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Re: The SNES WIP topic [Re: byuu] #54168 09/20/09 01:52 AM
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R. Belmont Offline
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byuu: since you'd know, what are the easiest SA-1 games to get running in terms of not using much of the add-on hardware? I'd like to get Jikkyou Parodius going, but I don't immediately want to slam my head into a game that uses all the features either smile

Re: The SNES WIP topic [Re: R. Belmont] #54170 09/20/09 02:22 AM
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byuu Offline
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It's been a while, so I'll do my best.

Kirby's Dreamland 3 and Dragon Ball Z: Hyper Dementia are the easiest. They don't use any features at all, IIRC. Just clone the S-CPU, add in the MMIO regs to start and stop, and you can have them running in 8 hours. Or at least, that's what it took me. For you guys probably 2 hours :P

Marvelous makes use of standard SA-1 DMA for the sprites, but it'll "run" even without it.

Parodius makes use of IRQs, I believe. And Super Mario RPG is very tough, using IRQs and character conversion mode 2 for level up text.

The two golf games use both character conversion DMA modes. Not even ZSNES or Snes9X support those yet.

SD Gundam G-NEXT uses CC1 DMA, and also has an expansion slot for BS-X cartridges.

Jumpin' Derby uses the NMI override thing that nothing else does, and I think it also uses the variable bit-length feature.

There's about a half-dozen features bsnes emulates that no known game even uses; such as the SA-1-side IRQ timers.

And worst of all, not a damn SA-1 game, out of all ~26 of them or whatever, even uses a fraction of the true power of the SA-1. Almost all of them could easily be made without the chip at all. I strongly suspect most of the time it was simply used as an anti-piracy device.

As always, take a look at my WIP forum. The SA-1 testing phase mentions many bugs I ran into and how to fix them.

Quote:
Not sure if this test program is meaningful...


It looks fairly primitive, but may be pointing out some useful bugs. If that is a PD ROM, may I ask where you found it? If it's copyrighted, forget I said anything.

Re: The SNES WIP topic [Re: byuu] #54171 09/20/09 03:19 AM
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Originally Posted By byuu
It looks fairly primitive, but may be pointing out some useful bugs. If that is a PD ROM, may I ask where you found it? If it's copyrighted, forget I said anything.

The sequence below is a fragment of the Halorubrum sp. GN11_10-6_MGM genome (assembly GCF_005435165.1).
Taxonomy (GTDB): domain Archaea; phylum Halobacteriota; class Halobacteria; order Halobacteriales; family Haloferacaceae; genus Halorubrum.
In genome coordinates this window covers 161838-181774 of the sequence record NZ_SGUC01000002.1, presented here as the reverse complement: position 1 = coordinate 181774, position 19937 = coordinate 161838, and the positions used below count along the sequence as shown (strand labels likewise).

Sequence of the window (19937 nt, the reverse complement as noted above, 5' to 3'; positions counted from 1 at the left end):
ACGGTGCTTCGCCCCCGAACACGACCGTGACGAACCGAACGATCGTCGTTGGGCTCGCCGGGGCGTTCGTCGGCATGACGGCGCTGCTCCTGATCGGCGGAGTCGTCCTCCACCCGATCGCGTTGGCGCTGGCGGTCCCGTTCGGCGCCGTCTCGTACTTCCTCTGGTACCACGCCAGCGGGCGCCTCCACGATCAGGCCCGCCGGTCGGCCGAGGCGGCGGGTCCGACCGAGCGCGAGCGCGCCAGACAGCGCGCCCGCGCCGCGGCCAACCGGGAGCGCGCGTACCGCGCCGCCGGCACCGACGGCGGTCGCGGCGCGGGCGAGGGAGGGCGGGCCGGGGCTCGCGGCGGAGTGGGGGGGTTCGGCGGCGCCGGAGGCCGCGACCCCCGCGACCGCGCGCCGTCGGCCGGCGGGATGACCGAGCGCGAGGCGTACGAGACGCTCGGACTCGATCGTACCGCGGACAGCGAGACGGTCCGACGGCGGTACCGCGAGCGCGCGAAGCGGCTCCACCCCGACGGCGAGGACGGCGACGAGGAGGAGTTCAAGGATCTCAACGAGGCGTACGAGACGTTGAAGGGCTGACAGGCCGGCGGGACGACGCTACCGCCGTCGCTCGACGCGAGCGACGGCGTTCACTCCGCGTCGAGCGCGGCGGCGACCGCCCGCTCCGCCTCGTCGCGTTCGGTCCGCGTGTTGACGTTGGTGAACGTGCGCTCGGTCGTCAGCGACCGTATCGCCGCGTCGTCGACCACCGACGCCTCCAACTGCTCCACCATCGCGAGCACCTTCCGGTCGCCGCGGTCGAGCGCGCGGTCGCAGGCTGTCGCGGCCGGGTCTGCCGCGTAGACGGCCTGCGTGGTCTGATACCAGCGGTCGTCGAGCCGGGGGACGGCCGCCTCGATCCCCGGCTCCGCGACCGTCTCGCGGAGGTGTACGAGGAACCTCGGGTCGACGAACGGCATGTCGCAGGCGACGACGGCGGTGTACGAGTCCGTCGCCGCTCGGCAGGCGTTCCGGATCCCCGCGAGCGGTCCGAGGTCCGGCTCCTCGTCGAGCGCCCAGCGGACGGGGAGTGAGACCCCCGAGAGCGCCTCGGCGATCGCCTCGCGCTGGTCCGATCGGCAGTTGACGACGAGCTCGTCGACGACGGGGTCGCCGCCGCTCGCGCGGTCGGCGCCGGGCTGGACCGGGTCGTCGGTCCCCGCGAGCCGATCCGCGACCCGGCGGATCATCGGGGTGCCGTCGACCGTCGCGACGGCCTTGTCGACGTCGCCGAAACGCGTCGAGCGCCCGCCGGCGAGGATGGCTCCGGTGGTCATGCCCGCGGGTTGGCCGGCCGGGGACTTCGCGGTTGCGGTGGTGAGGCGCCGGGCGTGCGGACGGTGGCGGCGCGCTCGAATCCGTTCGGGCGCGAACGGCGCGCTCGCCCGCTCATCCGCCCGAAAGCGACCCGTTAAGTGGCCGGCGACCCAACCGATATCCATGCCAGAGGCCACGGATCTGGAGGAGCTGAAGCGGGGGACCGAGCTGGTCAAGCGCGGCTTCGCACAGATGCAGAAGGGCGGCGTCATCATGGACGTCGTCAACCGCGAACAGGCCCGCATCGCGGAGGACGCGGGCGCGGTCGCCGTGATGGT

It sounds like this: http://board.zsnes.com/phpBB2/viewtopic.php?p=121043

Re: The SNES WIP topic [Re: byuu] #54172 09/20/09 04:29 AM
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Just Desserts Offline
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Originally Posted By byuu
Kirby's Dreamland 3 and Dragon Ball Z: Hyper Dementia are the easiest. They don't use any features at all, IIRC. Just clone the S-CPU, add in the MMIO regs to start and stop, and you can have them running in 8 hours. Or at least, that's what it took me. For you guys probably 2 hours :P


So, I take it I basically just need to hook a memory map up to the SA-1 chip that's similar to the SNES, and Kirby's Dreamland 3 will fire up? For the life of me I can't figure out what the heck this "cc1bwram" and "sa1bwram" and "sa1iram" stuff is, will KDL3 work without it?

Re: The SNES WIP topic [Re: Just Desserts] #54173 09/20/09 04:35 AM
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Not that simple. Needs a separate CPU core and probably some extreme cart remapping in MESS, I'll handle it.

Re: The SNES WIP topic [Re: R. Belmont] #54174 09/20/09 04:40 AM
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byuu Offline
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The I-RAM and BW-RAM are visible to both chips. To aid in letting bsnes run out-of-order, and because only the SA-1 can make use of the bitmap-RAM projection mode, I have access interfaces for both chips. There's also some special stuff to handle character-conversion DMAs.

cc1 refers to character-conversion mode 1, while sa1 is usually referring to bog-standard SA-1 opcode memory accesses. I'll have to look at the code sometime to explain it better why I have both.

And not only the CPU, you need to support part of the SA-1 MMIO interface to let the main CPU start the SA-1 at a specified point.

Re: The SNES WIP topic [Re: R. Belmont] #54175 09/20/09 04:47 AM
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Originally Posted By R. Belmont
Not that simple. Needs a separate CPU core and probably some extreme cart remapping in MESS, I'll handle it.


Bah, fine. I already duplicated the G65816 core into an SA1 core and was in the process of hooking up the MMIO writes to cpu_set_info. I figured I could have it going by the time you wake up tomorrow, seeing as you're probably going to bed soon. smile

Originally Posted By byuu
If you're meaning my SGB WIP code, I'll have to ask forum goers. It seems I don't have it on my system anymore frown


That's exactly what I meant. frown

Re: The SNES WIP topic [Re: R. Belmont] #54177 09/20/09 05:41 AM
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Originally Posted By R. Belmont